What we found most surprising next was the bike’s steering acumen. With a 104cm wheelbase, we were expecting a stable but slow-to-turn ride. Nope. On more than one occasion we were saved from catapulting into some deep rain ruts by the quick and accurate steering in the dirt. This is where we also have to give a high-five to the WTB tires that offered excellent cornering grip.

The dropper seatpost uses a remote trigger located just below the brake hood. Proper positioning is key.


The Topstone’s other saving grace was the 40t chainring. With a majority of 1x dual-purpose bikes spec’d with a 42t chainring, we can’t speak enough to the difference that two less teeth make when it comes to making slow, steep and technical climbs. In a comparison test, the difference was between staying in the saddle and pedaling versus getting off and walking. Even with the climb-friendly gear, the Topstone could still reach pedaling speeds of over 34 mph on the descents, which is fast enough.  

“Thanks to the carbon fork, sumptuous WTB treads and some level of tube design, the Apex 1 delivered a stiff, controlled and, dare we say, compliant ride over both the stutter bumps on the pavement and the braking bumps on the fire roads.” 

While the dropper seatpost is a nice, value-added option, it just never proved a worthwhile addition to our regular ride routine. Lowering your center of gravity in the turns is helpful, but the whole up-and-down regiment proved more awkward than useful. Positioning of the actuating lever proved key, as it was about an inch too low to make it easy to use, and it also contacted the fingers in the drops.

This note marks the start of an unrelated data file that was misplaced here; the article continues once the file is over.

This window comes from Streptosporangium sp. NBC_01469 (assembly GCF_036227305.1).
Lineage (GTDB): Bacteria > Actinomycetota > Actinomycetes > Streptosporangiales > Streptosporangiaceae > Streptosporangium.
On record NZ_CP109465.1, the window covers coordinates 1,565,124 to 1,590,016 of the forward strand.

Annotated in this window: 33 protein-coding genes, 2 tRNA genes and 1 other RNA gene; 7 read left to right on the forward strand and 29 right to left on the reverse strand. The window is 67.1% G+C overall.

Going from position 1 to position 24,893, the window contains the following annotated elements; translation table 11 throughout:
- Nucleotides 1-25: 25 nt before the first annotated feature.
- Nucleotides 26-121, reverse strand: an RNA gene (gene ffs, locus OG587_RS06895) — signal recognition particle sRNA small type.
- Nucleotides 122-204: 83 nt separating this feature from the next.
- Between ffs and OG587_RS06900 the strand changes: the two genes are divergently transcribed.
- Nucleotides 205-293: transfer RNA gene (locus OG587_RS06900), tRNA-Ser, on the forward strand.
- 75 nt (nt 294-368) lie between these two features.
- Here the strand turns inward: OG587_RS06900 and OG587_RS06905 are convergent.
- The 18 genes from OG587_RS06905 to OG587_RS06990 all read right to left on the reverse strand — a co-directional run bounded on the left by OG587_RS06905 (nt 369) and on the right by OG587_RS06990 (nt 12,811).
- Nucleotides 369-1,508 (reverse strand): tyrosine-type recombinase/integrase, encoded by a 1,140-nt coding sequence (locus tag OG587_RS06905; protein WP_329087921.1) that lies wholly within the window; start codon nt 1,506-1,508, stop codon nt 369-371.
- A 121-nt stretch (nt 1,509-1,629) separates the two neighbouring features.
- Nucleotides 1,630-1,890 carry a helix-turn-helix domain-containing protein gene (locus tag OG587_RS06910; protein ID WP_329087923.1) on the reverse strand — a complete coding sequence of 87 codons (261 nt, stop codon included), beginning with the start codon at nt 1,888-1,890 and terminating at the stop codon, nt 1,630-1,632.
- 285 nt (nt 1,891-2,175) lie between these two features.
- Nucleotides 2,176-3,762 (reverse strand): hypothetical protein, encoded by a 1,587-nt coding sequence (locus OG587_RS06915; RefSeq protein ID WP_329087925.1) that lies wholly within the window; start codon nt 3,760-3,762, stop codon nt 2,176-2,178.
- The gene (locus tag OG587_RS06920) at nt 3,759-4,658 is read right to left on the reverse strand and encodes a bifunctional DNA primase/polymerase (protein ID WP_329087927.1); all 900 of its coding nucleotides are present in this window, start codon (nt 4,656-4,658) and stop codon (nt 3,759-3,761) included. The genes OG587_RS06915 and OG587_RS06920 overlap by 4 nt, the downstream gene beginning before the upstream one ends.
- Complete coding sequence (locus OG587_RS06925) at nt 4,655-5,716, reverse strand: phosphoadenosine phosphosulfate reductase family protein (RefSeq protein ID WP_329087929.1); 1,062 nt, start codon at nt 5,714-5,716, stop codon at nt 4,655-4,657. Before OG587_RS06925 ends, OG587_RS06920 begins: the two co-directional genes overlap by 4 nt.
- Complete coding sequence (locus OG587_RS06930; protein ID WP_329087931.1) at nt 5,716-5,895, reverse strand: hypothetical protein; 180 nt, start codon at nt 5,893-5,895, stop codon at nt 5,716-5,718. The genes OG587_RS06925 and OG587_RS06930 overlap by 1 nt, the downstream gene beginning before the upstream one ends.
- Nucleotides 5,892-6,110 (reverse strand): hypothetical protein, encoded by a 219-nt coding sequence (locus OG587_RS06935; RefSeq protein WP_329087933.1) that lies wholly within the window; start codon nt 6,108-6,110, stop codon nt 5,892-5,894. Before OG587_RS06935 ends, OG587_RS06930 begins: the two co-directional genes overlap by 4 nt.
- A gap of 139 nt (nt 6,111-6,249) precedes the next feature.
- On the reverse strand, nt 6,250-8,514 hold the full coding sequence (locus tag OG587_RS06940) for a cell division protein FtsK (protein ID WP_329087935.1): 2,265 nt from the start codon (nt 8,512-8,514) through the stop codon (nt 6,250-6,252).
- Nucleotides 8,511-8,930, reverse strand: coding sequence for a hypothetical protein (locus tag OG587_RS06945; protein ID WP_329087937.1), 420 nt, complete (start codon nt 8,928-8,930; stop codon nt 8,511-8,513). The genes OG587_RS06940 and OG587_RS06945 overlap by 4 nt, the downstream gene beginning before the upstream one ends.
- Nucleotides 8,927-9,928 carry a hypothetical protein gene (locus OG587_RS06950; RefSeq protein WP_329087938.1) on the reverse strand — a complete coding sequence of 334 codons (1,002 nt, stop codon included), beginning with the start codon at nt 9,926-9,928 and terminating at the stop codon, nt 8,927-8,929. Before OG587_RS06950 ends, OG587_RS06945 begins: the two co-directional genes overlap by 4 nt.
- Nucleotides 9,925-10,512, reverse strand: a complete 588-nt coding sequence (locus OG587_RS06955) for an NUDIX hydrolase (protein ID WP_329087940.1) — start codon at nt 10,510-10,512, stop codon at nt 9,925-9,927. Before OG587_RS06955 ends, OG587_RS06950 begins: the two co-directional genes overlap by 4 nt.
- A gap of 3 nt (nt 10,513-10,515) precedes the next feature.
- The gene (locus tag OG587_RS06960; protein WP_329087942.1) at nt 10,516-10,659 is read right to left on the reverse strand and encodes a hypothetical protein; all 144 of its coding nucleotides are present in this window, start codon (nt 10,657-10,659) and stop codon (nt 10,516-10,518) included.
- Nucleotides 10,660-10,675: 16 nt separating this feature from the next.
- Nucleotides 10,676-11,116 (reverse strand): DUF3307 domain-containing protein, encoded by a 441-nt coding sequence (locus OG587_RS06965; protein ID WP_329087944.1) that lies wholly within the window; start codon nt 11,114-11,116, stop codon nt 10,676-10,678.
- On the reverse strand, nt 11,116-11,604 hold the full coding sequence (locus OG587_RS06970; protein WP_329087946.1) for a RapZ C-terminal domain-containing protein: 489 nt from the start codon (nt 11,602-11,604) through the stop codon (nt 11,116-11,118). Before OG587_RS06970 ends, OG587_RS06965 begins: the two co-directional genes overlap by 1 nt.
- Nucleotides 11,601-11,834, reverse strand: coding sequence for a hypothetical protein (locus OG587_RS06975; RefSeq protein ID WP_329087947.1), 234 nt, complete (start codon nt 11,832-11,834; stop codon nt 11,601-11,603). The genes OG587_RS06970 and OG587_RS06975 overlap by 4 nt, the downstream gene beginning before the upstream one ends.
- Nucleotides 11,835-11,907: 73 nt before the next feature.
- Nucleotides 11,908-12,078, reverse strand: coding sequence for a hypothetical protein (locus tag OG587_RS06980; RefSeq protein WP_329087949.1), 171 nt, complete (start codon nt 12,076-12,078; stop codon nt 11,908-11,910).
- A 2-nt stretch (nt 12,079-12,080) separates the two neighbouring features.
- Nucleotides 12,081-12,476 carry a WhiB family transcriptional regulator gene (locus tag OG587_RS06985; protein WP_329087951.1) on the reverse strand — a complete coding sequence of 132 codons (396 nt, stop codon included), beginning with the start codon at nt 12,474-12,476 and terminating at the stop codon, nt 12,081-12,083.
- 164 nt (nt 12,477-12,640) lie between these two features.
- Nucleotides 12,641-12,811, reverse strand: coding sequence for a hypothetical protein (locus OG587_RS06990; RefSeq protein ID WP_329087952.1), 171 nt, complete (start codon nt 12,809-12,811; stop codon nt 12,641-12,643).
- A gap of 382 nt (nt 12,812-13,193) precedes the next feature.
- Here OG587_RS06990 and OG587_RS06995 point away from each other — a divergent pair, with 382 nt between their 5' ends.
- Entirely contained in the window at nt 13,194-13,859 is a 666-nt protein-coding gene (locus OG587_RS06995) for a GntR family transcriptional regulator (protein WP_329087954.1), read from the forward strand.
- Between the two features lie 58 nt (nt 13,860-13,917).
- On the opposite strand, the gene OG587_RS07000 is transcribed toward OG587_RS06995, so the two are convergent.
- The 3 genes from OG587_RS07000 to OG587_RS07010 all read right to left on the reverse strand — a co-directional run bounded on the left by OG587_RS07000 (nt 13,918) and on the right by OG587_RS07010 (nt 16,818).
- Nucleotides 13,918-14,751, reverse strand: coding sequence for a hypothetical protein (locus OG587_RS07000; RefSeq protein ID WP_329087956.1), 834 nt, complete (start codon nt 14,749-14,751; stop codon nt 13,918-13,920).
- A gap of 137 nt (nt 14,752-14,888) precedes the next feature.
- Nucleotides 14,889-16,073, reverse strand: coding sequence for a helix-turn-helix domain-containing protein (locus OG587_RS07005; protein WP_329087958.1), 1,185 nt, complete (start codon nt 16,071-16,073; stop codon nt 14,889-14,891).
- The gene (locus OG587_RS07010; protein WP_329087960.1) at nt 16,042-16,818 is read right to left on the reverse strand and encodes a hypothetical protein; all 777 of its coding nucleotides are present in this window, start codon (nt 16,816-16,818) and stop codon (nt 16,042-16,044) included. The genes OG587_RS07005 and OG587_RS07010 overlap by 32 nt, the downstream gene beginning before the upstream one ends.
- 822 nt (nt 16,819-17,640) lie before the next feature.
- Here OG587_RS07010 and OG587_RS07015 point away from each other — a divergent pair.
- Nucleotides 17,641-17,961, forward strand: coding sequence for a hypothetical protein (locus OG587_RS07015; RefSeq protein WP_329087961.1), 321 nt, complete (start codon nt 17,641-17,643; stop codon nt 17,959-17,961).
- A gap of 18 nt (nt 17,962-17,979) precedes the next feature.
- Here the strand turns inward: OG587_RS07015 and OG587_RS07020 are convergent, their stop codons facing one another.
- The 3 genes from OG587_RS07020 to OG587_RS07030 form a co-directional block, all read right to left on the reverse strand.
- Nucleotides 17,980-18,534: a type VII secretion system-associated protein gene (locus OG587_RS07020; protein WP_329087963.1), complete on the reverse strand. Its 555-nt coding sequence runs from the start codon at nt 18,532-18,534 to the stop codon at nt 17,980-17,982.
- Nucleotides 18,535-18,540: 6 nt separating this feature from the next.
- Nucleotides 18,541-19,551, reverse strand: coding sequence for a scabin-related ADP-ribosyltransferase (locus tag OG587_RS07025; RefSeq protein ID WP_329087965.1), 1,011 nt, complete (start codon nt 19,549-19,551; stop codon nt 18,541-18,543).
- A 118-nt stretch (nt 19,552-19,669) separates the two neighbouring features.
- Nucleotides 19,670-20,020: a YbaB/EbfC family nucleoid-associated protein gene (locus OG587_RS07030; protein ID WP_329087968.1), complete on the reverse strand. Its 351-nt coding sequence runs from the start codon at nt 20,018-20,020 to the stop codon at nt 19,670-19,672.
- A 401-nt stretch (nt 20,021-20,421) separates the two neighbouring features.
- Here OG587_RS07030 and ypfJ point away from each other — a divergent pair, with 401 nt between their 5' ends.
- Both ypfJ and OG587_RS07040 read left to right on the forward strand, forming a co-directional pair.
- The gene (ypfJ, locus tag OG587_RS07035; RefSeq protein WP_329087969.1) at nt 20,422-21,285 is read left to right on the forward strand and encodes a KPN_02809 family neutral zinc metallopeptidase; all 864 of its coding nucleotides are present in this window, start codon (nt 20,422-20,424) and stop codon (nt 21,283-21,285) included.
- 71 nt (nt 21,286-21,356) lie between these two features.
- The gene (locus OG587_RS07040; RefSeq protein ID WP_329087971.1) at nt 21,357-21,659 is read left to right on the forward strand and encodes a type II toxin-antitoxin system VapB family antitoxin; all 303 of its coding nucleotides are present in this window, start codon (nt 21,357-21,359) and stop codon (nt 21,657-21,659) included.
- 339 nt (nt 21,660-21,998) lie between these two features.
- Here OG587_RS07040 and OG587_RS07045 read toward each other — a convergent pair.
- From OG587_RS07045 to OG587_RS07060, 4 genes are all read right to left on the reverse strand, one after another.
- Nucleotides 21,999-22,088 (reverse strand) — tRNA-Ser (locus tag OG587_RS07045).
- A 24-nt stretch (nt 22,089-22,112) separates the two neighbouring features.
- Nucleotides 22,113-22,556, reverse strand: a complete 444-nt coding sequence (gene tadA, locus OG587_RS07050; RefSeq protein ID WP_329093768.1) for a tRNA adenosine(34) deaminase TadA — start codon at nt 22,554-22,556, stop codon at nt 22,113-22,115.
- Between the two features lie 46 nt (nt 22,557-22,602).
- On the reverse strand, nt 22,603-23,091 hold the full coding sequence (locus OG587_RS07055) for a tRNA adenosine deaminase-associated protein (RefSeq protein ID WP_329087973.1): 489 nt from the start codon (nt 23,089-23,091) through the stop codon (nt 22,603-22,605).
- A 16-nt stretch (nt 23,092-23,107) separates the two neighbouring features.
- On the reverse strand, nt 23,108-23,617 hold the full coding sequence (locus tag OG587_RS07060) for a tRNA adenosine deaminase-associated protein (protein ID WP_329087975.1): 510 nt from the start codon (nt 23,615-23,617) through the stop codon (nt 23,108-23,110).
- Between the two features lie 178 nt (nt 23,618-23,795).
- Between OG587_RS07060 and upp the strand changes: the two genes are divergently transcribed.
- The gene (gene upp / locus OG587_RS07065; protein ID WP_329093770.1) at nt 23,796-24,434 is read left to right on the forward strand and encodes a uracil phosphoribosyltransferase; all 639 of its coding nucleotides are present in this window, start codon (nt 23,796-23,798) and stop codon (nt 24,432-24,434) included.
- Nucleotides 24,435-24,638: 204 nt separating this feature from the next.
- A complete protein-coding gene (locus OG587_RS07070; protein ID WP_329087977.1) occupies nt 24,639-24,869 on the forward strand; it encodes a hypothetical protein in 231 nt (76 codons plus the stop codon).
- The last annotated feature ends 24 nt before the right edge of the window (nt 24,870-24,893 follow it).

Positioning of the dropper seatpost lever is key.

Although we never noticed it while riding, the seatpost head has just enough lateral play in it to unnerve any typically uptight roadie. 

If anyone wonders why we often advise that the best upgrade anyone can make to an entry-level bike is a higher-end wheelset, all they would need to do is spin the wheels of the Cannondale. Owing to their lower price point, the Formula hubs use something less than the best bearings. In a word, rough.  


What made the bike such a hit had as much to do with the end result as it did the blueprint where it first began. The Apex 1 spec proved that someone was mindful of who the end user might be and how best to optimize the bike for them. From the multitude of accessory mounts to the 40t chainring, the dropper post and especially the price, it’s obvious that some thought and purpose were designed into the Topstone. 

Virtually everything about the bike made it a hit. The two preceding models are priced at $1750 and $1070, with the mid-priced bike still using hydro disc brakes. Though it’s still early in the year, the Topstone has earned a place as a contender on the “Best of 2019” list.


• Great value
• Dropper post?!
• Leg-friendly gearing


Price: $2100
Weight: 22.06 pounds
Sizes: XS, S, M (tested), L, XL